Game Design: The Importance of Game Mechanics

Mechanics are what separates video games from other medium.

Games are unique among other media because of their unparalleled interactivity. There are few places where interactivity and the mechanics of that interaction are so important to the quality and immersiveness of the work.  Gaming has the unique capability to inform and entertain through the quality of its mechanics. This is also where a game can muddle the dilemma.

One of the reasons that most moral choice systems can fall flat is that mechanically there is no substantive difference. Take the much vaunted moral choice in Bioshock. You are given the moral decision to either kill the Little Sisters and extract the Adam from them, or to free them and feel better about yourself. Ideally, the difference between these two decisions would substantially affect gameplay.  The “evil” decision would be easier and the “good” decision would be the harder one. That (at least as how evil was explained to me in Star Wars) would be a situation that affected mechanics and thereby gameplay. As it stands, your decisions affect the story, and really only the end.

Solid game mechanics should immerse you into the experience. Jonathan Blow has mentioned before that great games should be able to survive without all of their graphics, sound effects, and polish. That the mechanics should still hold up. While this is a bit of an extreme example, it’s worth imagining. What games have you played recently would you continue to play if they were just their mechanics?

Lim is a good example of a game that stands up on its mechanics alone and allows the mechanics to express a situation that would be hard to put into words.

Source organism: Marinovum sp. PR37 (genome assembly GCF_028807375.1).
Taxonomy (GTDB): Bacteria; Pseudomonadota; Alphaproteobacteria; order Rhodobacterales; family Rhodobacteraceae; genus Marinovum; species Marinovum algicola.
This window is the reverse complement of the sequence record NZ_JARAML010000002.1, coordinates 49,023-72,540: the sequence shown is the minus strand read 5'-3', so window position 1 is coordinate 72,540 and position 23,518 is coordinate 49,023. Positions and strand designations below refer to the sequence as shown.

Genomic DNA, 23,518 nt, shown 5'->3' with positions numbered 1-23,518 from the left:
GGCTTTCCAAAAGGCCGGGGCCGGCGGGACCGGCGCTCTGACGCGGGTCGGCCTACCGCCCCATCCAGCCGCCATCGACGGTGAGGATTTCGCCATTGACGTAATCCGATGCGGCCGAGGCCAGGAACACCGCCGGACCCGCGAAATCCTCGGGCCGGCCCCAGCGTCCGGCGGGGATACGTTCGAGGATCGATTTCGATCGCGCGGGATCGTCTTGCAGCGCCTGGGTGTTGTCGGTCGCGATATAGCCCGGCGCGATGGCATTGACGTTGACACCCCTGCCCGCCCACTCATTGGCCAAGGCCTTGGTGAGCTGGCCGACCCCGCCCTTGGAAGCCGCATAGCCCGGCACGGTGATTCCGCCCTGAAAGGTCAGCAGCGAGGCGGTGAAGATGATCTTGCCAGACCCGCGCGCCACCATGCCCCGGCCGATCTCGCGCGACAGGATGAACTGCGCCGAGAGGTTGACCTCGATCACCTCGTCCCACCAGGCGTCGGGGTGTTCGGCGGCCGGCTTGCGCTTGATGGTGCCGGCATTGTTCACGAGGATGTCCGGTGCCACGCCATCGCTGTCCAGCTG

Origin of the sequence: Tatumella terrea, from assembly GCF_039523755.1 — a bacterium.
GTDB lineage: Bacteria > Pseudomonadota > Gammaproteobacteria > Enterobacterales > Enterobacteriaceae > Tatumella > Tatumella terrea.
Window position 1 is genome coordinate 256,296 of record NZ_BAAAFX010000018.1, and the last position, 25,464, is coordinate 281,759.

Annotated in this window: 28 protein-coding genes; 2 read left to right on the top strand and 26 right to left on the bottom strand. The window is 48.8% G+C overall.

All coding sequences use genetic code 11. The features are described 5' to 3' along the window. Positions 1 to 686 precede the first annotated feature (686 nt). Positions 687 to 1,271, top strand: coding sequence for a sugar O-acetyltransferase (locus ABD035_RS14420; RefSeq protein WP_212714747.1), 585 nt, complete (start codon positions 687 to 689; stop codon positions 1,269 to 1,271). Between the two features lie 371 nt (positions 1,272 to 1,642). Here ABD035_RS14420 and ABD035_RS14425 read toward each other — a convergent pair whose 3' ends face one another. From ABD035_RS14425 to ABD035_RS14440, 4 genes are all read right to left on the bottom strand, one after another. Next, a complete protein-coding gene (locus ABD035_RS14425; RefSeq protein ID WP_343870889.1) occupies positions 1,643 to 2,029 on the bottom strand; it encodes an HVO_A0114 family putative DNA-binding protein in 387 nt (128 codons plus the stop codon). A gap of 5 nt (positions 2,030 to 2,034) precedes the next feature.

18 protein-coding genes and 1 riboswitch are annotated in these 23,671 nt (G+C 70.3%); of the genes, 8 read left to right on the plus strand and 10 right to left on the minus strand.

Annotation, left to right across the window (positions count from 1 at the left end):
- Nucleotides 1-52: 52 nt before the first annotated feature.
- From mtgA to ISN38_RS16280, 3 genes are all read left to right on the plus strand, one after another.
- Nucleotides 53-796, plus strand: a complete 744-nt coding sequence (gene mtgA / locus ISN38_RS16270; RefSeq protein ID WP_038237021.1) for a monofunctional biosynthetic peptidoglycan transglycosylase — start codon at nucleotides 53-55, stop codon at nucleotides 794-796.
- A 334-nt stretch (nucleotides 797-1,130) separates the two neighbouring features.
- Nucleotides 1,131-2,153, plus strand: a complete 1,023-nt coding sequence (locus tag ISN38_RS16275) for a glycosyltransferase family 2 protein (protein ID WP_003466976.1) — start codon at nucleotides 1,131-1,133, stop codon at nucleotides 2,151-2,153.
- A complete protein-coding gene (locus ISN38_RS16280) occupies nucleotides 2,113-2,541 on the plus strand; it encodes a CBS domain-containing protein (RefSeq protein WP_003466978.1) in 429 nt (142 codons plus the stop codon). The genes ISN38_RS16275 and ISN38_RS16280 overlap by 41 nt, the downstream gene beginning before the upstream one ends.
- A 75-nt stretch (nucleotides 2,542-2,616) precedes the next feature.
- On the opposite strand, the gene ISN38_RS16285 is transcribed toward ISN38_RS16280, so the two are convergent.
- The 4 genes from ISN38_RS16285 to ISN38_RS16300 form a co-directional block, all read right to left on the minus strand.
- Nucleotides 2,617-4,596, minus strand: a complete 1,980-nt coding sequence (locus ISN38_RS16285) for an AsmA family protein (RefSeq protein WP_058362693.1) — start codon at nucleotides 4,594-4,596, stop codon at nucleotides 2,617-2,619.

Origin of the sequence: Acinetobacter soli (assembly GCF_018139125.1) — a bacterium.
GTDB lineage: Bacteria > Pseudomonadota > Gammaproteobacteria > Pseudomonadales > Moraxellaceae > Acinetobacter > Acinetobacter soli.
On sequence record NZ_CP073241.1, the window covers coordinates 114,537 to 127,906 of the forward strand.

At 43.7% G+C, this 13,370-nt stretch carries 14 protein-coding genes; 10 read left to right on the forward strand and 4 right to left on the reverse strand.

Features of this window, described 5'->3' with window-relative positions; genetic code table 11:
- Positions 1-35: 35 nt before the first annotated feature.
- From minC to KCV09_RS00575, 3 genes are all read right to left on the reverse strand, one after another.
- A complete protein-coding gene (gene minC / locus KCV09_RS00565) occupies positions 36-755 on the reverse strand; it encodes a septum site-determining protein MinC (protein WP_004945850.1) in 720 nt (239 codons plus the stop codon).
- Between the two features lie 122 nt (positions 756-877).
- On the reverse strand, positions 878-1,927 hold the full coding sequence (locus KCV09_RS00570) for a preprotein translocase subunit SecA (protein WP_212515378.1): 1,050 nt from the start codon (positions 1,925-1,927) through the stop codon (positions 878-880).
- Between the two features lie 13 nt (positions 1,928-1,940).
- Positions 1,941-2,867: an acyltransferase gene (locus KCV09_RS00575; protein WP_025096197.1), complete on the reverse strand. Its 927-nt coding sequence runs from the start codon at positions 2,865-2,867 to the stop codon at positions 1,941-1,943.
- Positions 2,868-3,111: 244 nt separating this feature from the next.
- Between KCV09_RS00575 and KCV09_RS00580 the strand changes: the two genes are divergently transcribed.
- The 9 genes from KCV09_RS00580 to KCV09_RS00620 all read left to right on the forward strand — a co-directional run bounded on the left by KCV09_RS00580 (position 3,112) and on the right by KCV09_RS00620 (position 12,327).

Try it out really quick. It’s an HTML 5 game, and should run in browser.

It’s difficult to explain why Lim works. It’s not a terribly entertaining game, and is one of the more violent gaming experiences I’ve had. As you move between the rooms, you are continually attacked for not being like the other squares. The screen shakes and flashes, the noise is loud and ratcheting. It’s as close to the physical experience of bullying that I’ve ever experienced in gameplay. It’s also probably one of the more simple games I’ve played recently.

Lim could be called pretentious and hyperbolic, and that might be the case. What’s really important is that it expresses something so clearly in its mechanic. You can get so violently shaken that you are pushed outside of the labyrinth, and though you are finally free of the attacks, you are now alone.

Mechanics give a game more depth. Think about every shooter you’ve ever played where the main character was supposedly a “good” guy with a lofty goal. Without fail, in this game he will also kill probably hundreds of NPC’s. Does this detract from the entertainment value of the game? Maybe not, and not every game has to have a deep mechanic or a sensible connection between the mechanic and the story, but it is another tool in game developers tool box for crafting games that stay with you.

Games are not like movies or books, at least not in this regard, and to treat them simply as vehicles for stories is to miss the full potential of the medium itself. 

Former Staff Editor

Former rugby player, social media person, and occasional writer.

Published Dec. 5th 2013

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